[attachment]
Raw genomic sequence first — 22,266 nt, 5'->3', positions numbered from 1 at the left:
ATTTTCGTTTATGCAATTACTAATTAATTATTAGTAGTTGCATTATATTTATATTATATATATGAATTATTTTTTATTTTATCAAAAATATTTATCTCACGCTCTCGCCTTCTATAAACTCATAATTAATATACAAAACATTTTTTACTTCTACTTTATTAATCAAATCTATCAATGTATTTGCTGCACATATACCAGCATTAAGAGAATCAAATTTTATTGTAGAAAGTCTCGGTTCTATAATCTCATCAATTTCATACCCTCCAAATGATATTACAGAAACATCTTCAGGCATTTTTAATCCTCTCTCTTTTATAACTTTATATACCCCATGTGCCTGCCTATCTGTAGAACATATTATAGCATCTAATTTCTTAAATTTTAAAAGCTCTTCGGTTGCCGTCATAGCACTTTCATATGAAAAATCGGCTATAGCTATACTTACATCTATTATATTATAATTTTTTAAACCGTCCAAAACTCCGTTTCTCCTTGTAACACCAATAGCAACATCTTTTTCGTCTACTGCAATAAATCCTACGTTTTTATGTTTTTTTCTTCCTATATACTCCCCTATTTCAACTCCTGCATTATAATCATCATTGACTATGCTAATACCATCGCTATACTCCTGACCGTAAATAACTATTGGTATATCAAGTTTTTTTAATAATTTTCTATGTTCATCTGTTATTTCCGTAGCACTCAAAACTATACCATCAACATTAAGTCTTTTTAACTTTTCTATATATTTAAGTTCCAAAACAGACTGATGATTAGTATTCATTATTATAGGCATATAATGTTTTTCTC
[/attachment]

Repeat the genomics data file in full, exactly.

Raw genomic sequence first — 22,266 nt, 5'->3', positions numbered from 1 at the left:
ATTTTCGTTTATGCAATTACTAATTAATTATTAGTAGTTGCATTATATTTATATTATATATATGAATTATTTTTTATTTTATCAAAAATATTTATCTCACGCTCTCGCCTTCTATAAACTCATAATTAATATACAAAACATTTTTTACTTCTACTTTATTAATCAAATCTATCAATGTATTTGCTGCACATATACCAGCATTAAGAGAATCAAATTTTATTGTAGAAAGTCTCGGTTCTATAATCTCATCAATTTCATACCCTCCAAATGATATTACAGAAACATCTTCAGGCATTTTTAATCCTCTCTCTTTTATAACTTTATATACCCCATGTGCCTGCCTATCTGTAGAACATATTATAGCATCTAATTTCTTAAATTTTAAAAGCTCTTCGGTTGCCGTCATAGCACTTTCATATGAAAAATCGGCTATAGCTATACTTACATCTATTATATTATAATTTTTTAAACCGTCCAAAACTCCGTTTCTCCTTGTAACACCAATAGCAACATCTTTTTCGTCTACTGCAATAAATCCTACGTTTTTATGTTTTTTTCTTCCTATATACTCCCCTATTTCAACTCCTGCATTATAATCATCATTGACTATGCTAATACCATCGCTATACTCCTGACCGTAAATAACTATTGGTATATCAAGTTTTTTTAATAATTTTCTATGTTCATCTGTTATTTCCGTAGCACTCAAAACTATACCATCAACATTAAGTCTTTTTAACTTTTCTATATATTTAAGTTCCAAAACAGACTGATGATTAGTATTCATTATTATAGGCATATAATGTTTTTCTC